28 March 2012

seedlings in toilet paper rolls

I'm so excited to be starting my seeds for this years garden, you have no idea. I've been waiting and waiting for spring.

I considered for a while, investing in soil blockers, like this:

They look like a fantastic idea, and I've heard and read wonderful things about them. I may give in one day. For now, what can I say, I'm too darn cheap.

Last year I bought one of those jiffy tray things. I didn't like it at all. The fabric around the peat was really too strong, it didn't allow the plant to grow naturally, and by the end of the summer, it was still intact, no decomposition. I guess I could have cut it off but.. I didn't. I didn't want to spend much money, either. So I started searching blogs for other ideas of what I could start my seedlings in this year.

I came across this idea, of using toilet paper rolls for seedlings. Oh and we definitely have toilet paper rolls. Every time I walk into the bathroom, I take one off of the holder. I knew that since obviously no one else changed the roll of toilet paper, they wouldn't risk being put in the recycling by someone else. (Yeah, that's a poke.) So, I started collecting them, and they added up really quickly, even with double rolls.

I also wanted to cover the seedlings while they were germinating, to retain more moisture. So, I also collected a bunch of containers from strawberries and things. They have the added bonus of holes in the bottom, to allow water in.

Since I knew about soil blockers and how the soil stays together in  blocks, I thought that cutting 4 little slits into each toilet paper roll, and origami-ing them was a waste of time. I couldn't be sure of how much moisture would wick up either. I just cut the toilet paper rolls in half, open on the top and bottom, filled them with moist soil, and voila. Seedling pots.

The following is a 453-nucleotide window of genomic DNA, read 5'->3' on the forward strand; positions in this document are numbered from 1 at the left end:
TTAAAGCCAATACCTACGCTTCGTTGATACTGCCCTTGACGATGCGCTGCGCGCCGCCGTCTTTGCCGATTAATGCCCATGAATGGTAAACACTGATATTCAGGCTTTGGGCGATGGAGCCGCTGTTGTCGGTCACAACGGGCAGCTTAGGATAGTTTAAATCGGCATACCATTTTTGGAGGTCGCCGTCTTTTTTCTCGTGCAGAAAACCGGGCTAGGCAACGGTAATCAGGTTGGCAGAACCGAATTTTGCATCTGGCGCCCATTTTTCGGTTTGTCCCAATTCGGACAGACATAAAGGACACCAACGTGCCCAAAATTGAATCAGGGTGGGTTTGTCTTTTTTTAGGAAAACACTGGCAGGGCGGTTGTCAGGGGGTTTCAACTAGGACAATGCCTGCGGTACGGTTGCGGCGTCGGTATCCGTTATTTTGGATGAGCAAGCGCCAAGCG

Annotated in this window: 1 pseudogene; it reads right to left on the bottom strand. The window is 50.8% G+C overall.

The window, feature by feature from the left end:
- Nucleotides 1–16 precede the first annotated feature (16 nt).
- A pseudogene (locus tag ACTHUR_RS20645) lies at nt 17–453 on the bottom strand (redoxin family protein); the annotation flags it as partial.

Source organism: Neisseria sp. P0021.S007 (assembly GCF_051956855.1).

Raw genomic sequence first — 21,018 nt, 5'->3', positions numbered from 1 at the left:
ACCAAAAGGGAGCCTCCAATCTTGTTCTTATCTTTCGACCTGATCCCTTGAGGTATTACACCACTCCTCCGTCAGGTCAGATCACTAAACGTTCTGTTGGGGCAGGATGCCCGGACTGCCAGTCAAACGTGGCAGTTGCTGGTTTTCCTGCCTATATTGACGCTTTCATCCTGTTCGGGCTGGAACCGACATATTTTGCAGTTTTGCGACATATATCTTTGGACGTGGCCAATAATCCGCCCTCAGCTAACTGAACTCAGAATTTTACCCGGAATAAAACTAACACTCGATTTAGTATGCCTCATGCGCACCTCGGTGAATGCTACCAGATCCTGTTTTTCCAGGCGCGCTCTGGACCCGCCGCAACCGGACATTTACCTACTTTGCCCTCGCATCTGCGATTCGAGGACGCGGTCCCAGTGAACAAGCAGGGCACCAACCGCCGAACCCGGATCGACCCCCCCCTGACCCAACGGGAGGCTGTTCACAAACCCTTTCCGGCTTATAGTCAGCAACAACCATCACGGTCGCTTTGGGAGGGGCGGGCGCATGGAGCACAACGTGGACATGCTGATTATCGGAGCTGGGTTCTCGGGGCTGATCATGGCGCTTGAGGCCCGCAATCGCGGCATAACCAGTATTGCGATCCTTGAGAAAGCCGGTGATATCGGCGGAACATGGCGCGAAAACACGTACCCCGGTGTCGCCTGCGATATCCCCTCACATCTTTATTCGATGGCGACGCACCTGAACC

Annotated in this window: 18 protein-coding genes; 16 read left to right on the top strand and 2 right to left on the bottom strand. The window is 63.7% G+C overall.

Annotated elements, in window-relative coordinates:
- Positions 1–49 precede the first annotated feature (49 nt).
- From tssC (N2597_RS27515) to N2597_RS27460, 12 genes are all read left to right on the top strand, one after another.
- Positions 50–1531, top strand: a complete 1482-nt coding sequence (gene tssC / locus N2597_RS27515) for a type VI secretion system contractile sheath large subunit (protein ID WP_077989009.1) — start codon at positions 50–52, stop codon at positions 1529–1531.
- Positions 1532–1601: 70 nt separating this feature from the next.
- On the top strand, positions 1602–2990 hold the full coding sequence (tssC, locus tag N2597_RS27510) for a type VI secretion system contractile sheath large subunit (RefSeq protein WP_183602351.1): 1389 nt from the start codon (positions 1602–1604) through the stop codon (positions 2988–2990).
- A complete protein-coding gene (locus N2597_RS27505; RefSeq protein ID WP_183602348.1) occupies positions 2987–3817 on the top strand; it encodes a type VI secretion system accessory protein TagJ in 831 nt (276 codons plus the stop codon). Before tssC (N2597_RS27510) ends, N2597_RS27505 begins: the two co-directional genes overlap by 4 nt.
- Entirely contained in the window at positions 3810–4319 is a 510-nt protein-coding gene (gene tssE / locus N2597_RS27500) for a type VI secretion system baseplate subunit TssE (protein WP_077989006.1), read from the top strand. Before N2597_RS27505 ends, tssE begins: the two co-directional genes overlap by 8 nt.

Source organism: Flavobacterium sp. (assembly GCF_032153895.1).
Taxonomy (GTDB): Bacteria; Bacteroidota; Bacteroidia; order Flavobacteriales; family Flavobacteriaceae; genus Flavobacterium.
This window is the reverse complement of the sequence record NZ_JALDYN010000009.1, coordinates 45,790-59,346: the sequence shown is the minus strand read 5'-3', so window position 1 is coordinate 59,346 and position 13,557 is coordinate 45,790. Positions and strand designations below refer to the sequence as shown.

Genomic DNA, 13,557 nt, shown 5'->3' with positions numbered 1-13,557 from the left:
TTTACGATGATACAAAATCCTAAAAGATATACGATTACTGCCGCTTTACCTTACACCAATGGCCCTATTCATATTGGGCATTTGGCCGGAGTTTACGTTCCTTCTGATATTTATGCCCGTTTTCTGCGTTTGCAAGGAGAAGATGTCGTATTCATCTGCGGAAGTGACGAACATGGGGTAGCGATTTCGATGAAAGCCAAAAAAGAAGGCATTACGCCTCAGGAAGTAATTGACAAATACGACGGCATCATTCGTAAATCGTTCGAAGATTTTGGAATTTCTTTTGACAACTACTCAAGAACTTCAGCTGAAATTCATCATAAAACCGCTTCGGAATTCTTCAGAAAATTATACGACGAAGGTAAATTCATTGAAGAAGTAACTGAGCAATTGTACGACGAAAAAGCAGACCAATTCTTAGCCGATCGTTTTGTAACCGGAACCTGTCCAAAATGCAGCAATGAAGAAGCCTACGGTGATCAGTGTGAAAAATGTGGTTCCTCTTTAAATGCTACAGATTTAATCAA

I placed the "seedling pots" into the strawberry containers, and put them in the trays I kept from last years jiffy seedling things. Then I can just water the tray and have it wick up into the soil. Then I put them under fluorescent grow lights in my basement. It's really important for the light to be super close to the plant, otherwise the plant will stretch to try and reach it and become really weak and fall over. The small amount of heat given off by the fluorescent lights also helps with the pepper germination, since they won't do a thing unless the soil is consistently above 17 degrees C, although they'd prefer 25 - 30 degrees C.

I started 14 of each Red Rocket, Bulgarian Carrot and King of the North Peppers. And over 20 Amish Paste Tomatoes. I only planted 1 seed (or sometimes 2) in each pot, instead of the pick the best of 3 method. I just think, that way, it's centred in the pot, and I don't have to worry about thinning each of them. I just allowed for seeds that don't germinate by planting a few more. It's not like I'm wasting mony on pots.

I still have the Anna Aasa baby tomatoes and a few herbs to start, but had to get more potting soil. The truth is, the weather turned cold, and I'm finding it hard to motivate myself to go outside and put my hands in water at 2 degrees C. It's hard enough to get wet laundry on the line.

I'm so excited to see my little baby tomatoes coming up. They're so cute. When they sprouted, I took them out of the strawberry containers, and placed them directly in the tray. I feel bad for the ones who have trouble getting the seed shell off, and want to help them. Although I'm sure I'd be too rough and accidently tear them in half, then feel really bad. I better just let them be.

I know I'm going to have to repot, at least the tomatoes, into something a little bigger once they have some "real" leaves. It should be easy enough to tear the wet toilet paper rolls off of the soil. I was thinking of making 4" newspaper pots for them, then. That will be a little more work, but at least the seedling has sprouted, and I know it's alive, so I won't be wasting my time.  :)